With the help of the WaxBee project and a Teensy 2.0, he would be able to emulate an Intuous2 tablet by sniffing and re-encoding the packets. Things got a little hairy when he went under the hood to remove the ADM202 TTL-to-RS232 chip with a Dremel—he accidentally gouged some of the pads it sat on as well as a few of the traces. Feeling frustrated, [Greg] took some high-res pictures of the board and posted them to a message board. As it turns out, those pictures helped him recreate the traces and get the tablet running. A little big of glue and tape later, he was in business. [Greg] even gave himself access to reprogram the Teensy.
[jimmayhugh] is a homebrewer and has multiple fermentation chambers and storage coolers scattered around his home. Lucky him. Nevertheless, multiple ways of making and storing beer requires some way to tell the temperature of his coolers and fermenters. There aren’t many temperature controllers that will monitor more than two digital thermometers or thermocouples, so he came up with his own. It’s called TeensyNet, and it’s able to monitor and control up to 36 1-wire devices and ties everything into his home network.
Everything in this system uses the 1-Wire protocol, a bus designed by Dallas Semiconductor that can connect devices with only two wires; data and ground. (To be a fly on the wall during that marketing meeting…) [jimmay] is using temperature sensors, digital switches, thermocouples, and even a graphic LCD with his 1-wire system, with everything controlled by a Teensy 3.1 and Ethernet module to push everything up to his network.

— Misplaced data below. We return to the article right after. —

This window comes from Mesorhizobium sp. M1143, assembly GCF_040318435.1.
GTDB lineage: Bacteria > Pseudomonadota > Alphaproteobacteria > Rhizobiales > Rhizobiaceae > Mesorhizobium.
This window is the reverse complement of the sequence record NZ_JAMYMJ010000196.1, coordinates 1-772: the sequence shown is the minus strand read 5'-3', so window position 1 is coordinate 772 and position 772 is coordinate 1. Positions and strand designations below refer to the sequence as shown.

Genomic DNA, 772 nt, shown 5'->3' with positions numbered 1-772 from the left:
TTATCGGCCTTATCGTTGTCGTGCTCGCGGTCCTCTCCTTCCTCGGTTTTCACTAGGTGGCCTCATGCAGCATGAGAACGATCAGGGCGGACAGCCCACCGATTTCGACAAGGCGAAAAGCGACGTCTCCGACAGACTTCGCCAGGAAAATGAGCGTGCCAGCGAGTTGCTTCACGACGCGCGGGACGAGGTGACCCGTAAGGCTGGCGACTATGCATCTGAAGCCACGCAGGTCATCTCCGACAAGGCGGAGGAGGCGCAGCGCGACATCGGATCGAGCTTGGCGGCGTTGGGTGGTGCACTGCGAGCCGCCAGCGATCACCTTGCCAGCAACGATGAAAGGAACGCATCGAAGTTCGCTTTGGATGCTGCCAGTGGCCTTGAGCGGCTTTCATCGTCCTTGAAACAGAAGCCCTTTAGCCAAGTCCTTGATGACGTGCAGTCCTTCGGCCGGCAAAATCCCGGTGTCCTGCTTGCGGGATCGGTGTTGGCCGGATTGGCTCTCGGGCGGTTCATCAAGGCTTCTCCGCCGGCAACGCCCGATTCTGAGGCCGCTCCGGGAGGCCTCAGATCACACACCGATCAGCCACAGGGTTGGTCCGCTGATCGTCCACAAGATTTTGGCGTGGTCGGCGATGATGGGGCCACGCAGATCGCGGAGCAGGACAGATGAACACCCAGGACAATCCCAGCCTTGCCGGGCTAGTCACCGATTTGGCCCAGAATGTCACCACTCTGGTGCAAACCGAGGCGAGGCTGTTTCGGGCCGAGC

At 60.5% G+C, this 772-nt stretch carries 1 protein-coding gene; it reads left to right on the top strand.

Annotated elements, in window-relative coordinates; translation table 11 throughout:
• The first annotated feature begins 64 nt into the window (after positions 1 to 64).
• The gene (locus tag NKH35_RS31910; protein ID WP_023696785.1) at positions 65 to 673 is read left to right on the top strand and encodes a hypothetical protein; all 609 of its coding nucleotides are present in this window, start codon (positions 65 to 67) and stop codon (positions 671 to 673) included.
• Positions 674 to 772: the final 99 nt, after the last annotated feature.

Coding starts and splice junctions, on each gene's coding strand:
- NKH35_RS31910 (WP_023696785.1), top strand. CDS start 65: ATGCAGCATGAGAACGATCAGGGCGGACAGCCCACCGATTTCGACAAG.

With everything connected to the network, [jimmay] can get on his personal TeensyNet webpage and check out the status of all the devices connected to any of his network controllers. This is something the engineers at Dallas probably never dreamed of, and it’s an interesting look at what the future of Home Automation will be, if not for a network connected relay.
Solar panels are a great, sustainable addition to your home’s energy scheme. They’re bound to get dirty, but they can’t withstand harsh chemicals and still be effective. While there are companies that will come out and clean your installation a few times a year, the service is a recurring cost that adds up quickly. With Scrobby, his entry into The Hackaday Prize, [Stefan] sought to build a highly affordable and sustainable solution that, after installation, requires no dangerous trips back up to the roof.
Scrobby is solar-powered and cleans using rainwater. The user can set and alter the cleaning schedule over Bluetooth from their phone. [Stefan]’s prototype was built around a Teensy 3.0, but he will ultimately use custom boards based on the Freescale KL26. In addition to the Bluetooth module, there are six ultrasonic sensors, rain and temperature sensors, and motor-driven spools for tethered movement.
Make the jump to see Scrobby get his prototype bristles installed and show off his abilities in [Stefan]’s demo video. To register for updates, check out Scrobby’s website. If you hurry, you can donate to Scrobby’s Kickstarter campaign. The question is, who will clean Scrobby’s solar panels?
This project is an official entry to The Hackaday Prize that sadly didn’t make the quarterfinal selection. It’s still a great project, and worthy of a Hackaday post on its own.
Continue reading “Scrobby’s on Your Roof, Cleaning Your Solar Panels”